The battle over ANWR continues, as everyone has probably read by now, with a major victory for the refuge. The battle is likely not to be over, and I encourage you, once again, to pass around the video we made this summer called “Drawing the Line” – Jimmy Carter himself called it “… a good film”.
The message in the film is important and bridge building: That the issue is about much more than protecting a wildlife refuge, it’s about drawing a symbolic line that says now is the time when the United States makes efficiency and renewables the cornerstone of energy policy – for a more secure, and ultimately more profitable future. Opening ANWR stalls the innovation that the country needs now, and will more desperately need in the future. View it here.
This article in CMO Magazine is worth perusing for its insight on “green marketing” – what works, and what doesn’t. The article makes the point that deliberately branding youself as “Green” carries with it quite a bit of risk, especially if you have a checkered past (like Wal Mart). I looked at this recently in a post about the Beauty Engineered Forever brand of cleaning products, and the article also points out that nowhere in marketing material is the Toyota Prius ever referred to as “green”.
Ultimately this is a good thing because it reduces greenwashing and respects the intellegence of the public who are rightly skeptical of distracting “green” claims. It also reinforces the idea that ecologically intellegent innovations, particularily in efficiency ought to be commonplace and part of any sound business strategy.
Benjamin Friedman in The Moral Consequences of Economic Growth claims that economic growth is an imperative and morally necessary, particularly to raise the standard of living throughout the world. But is growth good?
Several readers responded to this question on the Harvard Business School publication, Working Knowledge. Apparently most of the responses indicate that the question should be re-phrased as, what constitutes good growth. Follow the link to read the responses.
Most responders, and by extension most readers who are well-educated managers, seem to hold socially responsible ideas indicating that many know the “right” thing to do (in our eyes). The question I have is, Why hasn’t there been a larger change? Why are economies still measured by gross domestic product? Why do shareholders still want corporations to raise quarterly earning? Why are managers motivated to improve productivity with the intent of reducing the workforce? Read the summary here.
– Ken Chung at InformedStrategy.com
ED NOTE – Ken’s article reminds me of one of my favorite quotes about this issue: “Growth for the sake of growth is the ideology of the cancer cell” – Edward Abbey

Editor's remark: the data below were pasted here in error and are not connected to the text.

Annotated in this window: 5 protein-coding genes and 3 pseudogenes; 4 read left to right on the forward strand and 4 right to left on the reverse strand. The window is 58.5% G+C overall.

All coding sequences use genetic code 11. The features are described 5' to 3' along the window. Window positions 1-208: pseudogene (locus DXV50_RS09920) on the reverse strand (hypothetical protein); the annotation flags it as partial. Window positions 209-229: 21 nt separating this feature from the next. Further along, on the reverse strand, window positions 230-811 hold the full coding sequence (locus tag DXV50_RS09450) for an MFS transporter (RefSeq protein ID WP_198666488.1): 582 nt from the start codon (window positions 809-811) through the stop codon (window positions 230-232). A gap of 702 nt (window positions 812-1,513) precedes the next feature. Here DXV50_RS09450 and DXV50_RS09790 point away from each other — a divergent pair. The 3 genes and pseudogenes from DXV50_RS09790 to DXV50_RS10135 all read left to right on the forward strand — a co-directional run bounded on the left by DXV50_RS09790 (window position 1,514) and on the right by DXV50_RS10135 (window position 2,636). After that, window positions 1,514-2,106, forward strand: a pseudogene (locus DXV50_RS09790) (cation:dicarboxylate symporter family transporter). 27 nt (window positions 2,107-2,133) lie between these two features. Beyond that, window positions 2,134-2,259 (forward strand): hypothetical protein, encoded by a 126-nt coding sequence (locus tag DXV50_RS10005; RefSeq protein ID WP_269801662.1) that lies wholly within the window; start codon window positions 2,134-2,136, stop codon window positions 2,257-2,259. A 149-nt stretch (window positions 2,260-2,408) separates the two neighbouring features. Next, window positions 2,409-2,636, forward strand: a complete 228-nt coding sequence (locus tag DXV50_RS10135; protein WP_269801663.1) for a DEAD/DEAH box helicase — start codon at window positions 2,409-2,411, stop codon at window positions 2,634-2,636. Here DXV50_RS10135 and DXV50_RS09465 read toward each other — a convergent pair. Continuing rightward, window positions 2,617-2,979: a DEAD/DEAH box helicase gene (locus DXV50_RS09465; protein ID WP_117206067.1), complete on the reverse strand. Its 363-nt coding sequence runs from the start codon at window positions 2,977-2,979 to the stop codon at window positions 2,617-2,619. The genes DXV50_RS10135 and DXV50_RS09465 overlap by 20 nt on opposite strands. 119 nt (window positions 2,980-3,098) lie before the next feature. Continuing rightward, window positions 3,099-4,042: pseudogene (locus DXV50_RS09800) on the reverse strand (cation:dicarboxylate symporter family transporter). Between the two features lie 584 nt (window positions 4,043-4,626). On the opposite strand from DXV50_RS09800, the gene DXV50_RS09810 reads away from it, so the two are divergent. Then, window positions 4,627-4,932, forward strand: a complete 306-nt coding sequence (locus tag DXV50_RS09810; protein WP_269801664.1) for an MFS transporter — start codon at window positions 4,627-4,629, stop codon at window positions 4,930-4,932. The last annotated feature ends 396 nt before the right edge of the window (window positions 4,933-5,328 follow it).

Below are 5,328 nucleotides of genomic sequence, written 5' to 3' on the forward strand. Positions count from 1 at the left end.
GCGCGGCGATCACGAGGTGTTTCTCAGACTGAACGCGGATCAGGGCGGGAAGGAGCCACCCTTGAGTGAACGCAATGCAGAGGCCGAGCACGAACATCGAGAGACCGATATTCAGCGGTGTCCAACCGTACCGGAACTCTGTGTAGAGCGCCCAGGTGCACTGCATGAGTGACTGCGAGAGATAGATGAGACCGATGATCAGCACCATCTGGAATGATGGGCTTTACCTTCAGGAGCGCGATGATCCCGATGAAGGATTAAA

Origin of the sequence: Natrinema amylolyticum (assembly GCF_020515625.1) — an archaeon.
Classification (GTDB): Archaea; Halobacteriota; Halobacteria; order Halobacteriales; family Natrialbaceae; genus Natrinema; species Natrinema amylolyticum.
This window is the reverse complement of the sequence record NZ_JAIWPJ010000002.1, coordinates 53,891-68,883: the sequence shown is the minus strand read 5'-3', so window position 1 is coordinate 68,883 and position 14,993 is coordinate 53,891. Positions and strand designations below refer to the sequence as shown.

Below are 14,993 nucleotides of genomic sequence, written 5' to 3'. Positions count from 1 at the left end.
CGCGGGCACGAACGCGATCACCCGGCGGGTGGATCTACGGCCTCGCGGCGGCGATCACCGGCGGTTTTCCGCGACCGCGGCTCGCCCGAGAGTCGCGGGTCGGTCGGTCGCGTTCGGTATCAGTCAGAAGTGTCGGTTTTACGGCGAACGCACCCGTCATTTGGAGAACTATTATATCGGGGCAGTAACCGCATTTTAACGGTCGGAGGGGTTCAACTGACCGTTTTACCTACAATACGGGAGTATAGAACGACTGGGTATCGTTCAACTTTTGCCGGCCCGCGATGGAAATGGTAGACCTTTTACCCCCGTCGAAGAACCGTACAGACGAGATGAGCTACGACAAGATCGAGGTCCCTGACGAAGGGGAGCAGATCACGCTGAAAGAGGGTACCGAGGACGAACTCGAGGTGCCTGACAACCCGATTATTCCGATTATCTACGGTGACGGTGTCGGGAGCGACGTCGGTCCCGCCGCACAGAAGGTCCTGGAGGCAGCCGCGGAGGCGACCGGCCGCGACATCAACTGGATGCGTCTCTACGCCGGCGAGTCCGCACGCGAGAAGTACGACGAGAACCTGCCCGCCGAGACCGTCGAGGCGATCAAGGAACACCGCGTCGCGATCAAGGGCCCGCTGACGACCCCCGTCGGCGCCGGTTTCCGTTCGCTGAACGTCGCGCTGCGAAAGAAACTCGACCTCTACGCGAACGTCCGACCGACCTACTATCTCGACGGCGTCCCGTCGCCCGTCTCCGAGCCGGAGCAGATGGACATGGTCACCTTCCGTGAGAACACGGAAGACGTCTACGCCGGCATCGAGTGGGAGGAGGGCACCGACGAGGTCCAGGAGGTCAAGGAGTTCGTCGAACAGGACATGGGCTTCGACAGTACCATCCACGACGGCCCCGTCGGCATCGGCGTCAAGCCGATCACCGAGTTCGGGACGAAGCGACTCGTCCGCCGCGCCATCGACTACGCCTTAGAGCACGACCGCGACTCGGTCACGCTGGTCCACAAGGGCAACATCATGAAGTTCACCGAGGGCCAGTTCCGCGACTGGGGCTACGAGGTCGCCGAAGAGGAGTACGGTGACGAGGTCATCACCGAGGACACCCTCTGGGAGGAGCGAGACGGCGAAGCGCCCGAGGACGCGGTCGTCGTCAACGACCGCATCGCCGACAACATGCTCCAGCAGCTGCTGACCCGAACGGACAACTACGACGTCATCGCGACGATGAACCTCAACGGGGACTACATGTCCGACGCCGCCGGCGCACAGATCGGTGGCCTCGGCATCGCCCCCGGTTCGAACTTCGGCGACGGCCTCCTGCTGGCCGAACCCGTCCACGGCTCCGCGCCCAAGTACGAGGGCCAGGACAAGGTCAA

There’s an amusing article in this weekend’s SF Gate about the what many people see as quite a dillema – chosing a fake christmas tree over a real one. Personally, I can’t stand fake plants of any kind, so it’s real or nothing for me. Furthermore, I don’t think it’s all that big a deal to have a real tree anyway – it’s typically a local operation, and new trees are reforested to replace the ones that get cut. However, there are other options. Apparantly, the City of San Francisco will rent you a live tree for $90 which then gets planted somewhere in the city… of course, it’s not a pine.
Interesting idea. You could also, of course, convert to Judaism which, as pointed out in the article, “celebrates the miracle of a little bit of oil lasting eight days”. Talk about energy efficiency.
I’ve sung a lot of praise for the so-called “$100 Laptop” project spearheaded by MIT – the idea is to produce a simple laptop that can be sold in bulk to developing countries for about $100 each, then distributed to kids in schools. By all accounts, it’s an amazing idea, and an amazing example of leapfrog technology and inspiration.
However, at the risk of raining on the parade, there are possible downsides which do not seem to be getting much attention. EWasteInsights has a great piece on the most obvious one: a lack of discussion on how to dispose of the laptops at the end of their lives. Indeed, it’s strange that little mention is made about the potential “e-waste” problem a massive distribution of laptops presents, particularly in countries with poor waste handling infrastructure. Has disposal/reuse been worked into the design at all? It seems picky to bring this up, but with the incredible level of innovation that has gone into it, it’s disappointing to see no mention of the machine’s longevity or post-use possibilities. It’s a perfect chance to help kids leap frog into new technologies, but it’s also a great chance to demonstrate the principals of sustainable design, which are every bit in keeping with the project’s philosophy.
WBCSD, which incidentally is one of my favorite sources for news, has a great article today about the slowly growing awareness of environmental costs in China. Despite the obvious damage that has been done to health and ecology as a result of breakneck economic growth, not to mention a less-than-cooperative governement that tends to cover things up, the articles talks about slowly improving transparency and a slowly growing awarenss of renewable energy. It’s not much, but it’s a start.